Bangladesh Table of Contents
The military history of Bangladesh before independence is part of that of the Indian subcontinent, particularly of British India and then of Pakistan from 1947 through 1971. The period having the greatest influence on the military establishments of the subcontinent began with the arrival of the Europeans at the start of the sixteenth century and, more particularly, Queen Elizabeth I's granting of a charter to the British East India Company in 1600 (see European Colonization, 1757-1857 , ch. 1). As European settlements were established, locals were employed as guards to protect company trading posts and participate in ceremonials. As the number of trading posts increased, these guards were more formally organized into companies led by British officers. Three independent forces emerged and became known as presidency armies and the troops as sepoys (a corruption of the Hindi sipahi, or soldier). Regular British troops also were incorporated into the presidency armies. In 1748 the three armies were grouped under a single commander in chief and organized, armed, uniformed, and trained by British officers.
The rapid expansion of British control of the Indian subcontinent during the early nineteenth century was accompanied by mounting resistance. Political, social, religious, and ethnic tensions led to four eruptions in the army in the years between 1844 and 1857, although these incidents were considered minor by the British authorities. The long pent-up discontent of the sepoys then broke into open revolt at Meerut, near Delhi on May 10, 1857, starting the Sepoy Rebellion (see The Uprising of 1857 , ch. 1).
The uprising, regarded by the British as a mutiny but by later South Asian nationalists as the "first war of independence," was largely confined to Bengalis in the British Indian Army, but it grew into a major conflict in northern and central India. The British used loyal Indian troops and reinforcements from Britain to crush the rebellion by 1858. A proclamation by Queen Victoria terminated the British East India Company government, India became a British colony, and the role of Indian military forces was reevaluated. Because the uprising was limited almost entirely to the Bengali troops and to the regions of north-central India and Bengal (see Glossary), the British not only disbanded the Bengali army but also became distrustful of Bengalis and concentrated military recruitment among the more favored Punjabis and Pathans of northwestern India. Additionally, a complete reorganization of the Indian forces followed. By 1895 the army was put under the central authority of the army headquarters at Delhi and was divided into four territorial commands at of Bengal, Madras, Bombay, and Punjab, each commanded by a lieutenant general.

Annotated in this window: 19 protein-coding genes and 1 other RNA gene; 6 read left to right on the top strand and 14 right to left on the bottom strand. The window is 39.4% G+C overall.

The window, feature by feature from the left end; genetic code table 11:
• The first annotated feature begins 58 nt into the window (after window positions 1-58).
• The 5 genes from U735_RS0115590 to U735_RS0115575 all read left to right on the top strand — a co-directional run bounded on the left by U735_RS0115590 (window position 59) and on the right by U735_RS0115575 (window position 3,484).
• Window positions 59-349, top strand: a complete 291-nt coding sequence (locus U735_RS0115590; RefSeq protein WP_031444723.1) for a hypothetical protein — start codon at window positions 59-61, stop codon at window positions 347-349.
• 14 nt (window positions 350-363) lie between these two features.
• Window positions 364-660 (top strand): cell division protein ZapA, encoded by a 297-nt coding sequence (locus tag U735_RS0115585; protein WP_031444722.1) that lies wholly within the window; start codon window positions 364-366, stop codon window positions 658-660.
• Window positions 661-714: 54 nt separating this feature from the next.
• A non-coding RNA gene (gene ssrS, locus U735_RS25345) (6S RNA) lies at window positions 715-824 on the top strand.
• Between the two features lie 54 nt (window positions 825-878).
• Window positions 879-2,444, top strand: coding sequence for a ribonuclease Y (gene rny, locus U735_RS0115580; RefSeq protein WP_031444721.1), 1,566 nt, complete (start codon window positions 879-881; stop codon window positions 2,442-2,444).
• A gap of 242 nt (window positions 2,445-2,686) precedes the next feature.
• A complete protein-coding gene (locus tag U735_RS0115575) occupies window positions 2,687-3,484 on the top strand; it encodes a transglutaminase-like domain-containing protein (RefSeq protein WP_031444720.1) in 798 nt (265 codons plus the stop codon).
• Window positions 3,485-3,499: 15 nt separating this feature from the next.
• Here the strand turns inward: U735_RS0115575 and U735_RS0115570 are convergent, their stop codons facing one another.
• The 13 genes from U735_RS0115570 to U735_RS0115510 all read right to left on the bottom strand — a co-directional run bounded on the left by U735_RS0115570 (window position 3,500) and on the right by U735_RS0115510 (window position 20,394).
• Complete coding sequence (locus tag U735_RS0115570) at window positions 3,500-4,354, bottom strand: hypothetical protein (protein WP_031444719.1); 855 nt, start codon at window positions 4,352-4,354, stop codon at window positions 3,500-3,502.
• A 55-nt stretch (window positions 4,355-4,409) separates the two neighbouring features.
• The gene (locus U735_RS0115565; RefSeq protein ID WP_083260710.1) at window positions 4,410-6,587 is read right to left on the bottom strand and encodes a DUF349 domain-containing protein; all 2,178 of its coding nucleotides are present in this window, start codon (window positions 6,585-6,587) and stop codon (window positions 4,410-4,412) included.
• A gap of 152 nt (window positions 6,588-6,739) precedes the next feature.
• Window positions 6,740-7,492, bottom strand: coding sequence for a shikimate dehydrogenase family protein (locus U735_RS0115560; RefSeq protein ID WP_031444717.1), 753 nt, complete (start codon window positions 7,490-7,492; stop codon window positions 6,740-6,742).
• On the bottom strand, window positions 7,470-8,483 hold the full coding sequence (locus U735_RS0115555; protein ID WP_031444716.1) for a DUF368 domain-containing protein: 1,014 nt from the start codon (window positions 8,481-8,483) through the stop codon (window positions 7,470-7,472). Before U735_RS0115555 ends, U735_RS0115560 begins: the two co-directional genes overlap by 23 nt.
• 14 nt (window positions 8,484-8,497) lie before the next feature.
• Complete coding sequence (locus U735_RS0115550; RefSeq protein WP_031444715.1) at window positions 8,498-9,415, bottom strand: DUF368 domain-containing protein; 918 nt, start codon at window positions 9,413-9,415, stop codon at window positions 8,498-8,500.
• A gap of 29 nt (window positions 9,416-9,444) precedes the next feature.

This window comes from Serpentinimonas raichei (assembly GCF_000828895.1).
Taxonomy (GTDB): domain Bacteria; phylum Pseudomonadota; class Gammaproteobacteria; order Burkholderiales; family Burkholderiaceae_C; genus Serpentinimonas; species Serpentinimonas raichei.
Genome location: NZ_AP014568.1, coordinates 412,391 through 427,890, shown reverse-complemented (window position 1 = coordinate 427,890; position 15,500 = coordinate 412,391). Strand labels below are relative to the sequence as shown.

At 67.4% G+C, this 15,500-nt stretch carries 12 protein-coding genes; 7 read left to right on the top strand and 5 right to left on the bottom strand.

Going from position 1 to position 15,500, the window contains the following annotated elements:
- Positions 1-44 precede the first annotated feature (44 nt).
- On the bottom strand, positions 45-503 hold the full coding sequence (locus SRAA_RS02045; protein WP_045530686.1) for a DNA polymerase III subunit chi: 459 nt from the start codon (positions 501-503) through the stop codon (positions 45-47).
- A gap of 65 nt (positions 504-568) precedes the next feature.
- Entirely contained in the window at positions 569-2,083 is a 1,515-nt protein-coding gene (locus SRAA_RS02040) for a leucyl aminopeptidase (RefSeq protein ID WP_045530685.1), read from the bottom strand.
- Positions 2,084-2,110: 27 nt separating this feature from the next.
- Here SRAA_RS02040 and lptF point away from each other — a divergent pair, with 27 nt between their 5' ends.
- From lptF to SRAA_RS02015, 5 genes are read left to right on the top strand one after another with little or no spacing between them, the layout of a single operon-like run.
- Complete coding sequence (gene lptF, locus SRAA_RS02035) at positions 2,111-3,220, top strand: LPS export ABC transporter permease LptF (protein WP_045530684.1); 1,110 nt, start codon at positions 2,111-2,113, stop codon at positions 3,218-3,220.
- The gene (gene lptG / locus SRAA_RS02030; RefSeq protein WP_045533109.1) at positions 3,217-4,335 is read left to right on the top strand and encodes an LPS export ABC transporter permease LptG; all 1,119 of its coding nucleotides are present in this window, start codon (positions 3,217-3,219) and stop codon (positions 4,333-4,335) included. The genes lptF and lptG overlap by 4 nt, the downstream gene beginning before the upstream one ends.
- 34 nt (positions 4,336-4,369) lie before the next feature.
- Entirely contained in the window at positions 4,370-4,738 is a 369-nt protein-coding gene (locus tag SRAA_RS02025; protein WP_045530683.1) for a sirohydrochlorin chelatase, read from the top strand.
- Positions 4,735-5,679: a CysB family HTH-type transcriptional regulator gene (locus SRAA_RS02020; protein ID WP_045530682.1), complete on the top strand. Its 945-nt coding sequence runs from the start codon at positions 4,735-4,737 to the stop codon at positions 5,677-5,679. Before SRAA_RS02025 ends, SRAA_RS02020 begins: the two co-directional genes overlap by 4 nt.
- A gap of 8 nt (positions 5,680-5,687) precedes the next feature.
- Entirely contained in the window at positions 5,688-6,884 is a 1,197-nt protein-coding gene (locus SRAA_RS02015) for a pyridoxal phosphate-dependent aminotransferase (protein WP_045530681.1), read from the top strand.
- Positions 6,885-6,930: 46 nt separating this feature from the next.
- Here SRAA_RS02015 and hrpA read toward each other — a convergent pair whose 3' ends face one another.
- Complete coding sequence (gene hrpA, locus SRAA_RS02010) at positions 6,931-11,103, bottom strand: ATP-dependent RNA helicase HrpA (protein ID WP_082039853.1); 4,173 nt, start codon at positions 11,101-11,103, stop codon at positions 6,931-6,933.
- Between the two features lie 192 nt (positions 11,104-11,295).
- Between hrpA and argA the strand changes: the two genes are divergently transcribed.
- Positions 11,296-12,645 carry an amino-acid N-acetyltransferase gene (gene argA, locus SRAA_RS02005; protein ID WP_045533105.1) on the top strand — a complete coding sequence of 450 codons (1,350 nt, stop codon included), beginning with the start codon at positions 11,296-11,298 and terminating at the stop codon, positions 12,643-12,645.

After the 1857-58 uprising, the British developed a recruitment policy that was to shape the Pakistani military and later that of Bangladesh. Recruitment was based on the "martial races" myth, according to which the inhabitants of certain areas or members of certain castes or tribes were reputed to make more fearless and disciplined soldiers than others. Popularization of this concept is usually attributed to Lord Frederick Roberts, commander in chief of the British Indian Army from 1885 to 1893. Roberts believed that the best recruits were found in northwestern India, including the Punjab and parts of what later became West Pakistan. Because recruitment was based on these theories, the period from 1890 to 1914 sometimes is referred to as "the Punjabization of the army." Roberts also favored staffing certain units or subunits with members of the same caste, tribal, or religious group from within the so-called martial races, a practice that became fairly common. These methods produced an apolitical, professional force responsive to British command, but one that accentuated regional and communal distinctions. Nevertheless, the British never organized a combat unit of battalion size or larger that was entirely composed of Muslims. Consequently, when the Muslim majority state of Pakistan achieved independence in 1947, existing British Indian Army formations that were transferred to the new state were severely understrength.
Bengali participation in the military services was much lower than that of other groups, and a number of reasons have been advanced for this fact. In the 1920s, Punjab, with about 20 million people, contributed some 350,000 recruits to the British Indian Army, whereas Bengal, with a population base at least twice as large, contributed only 7,000 recruits during the same period.
Data as of September 1988
Bangladesh Table of Contents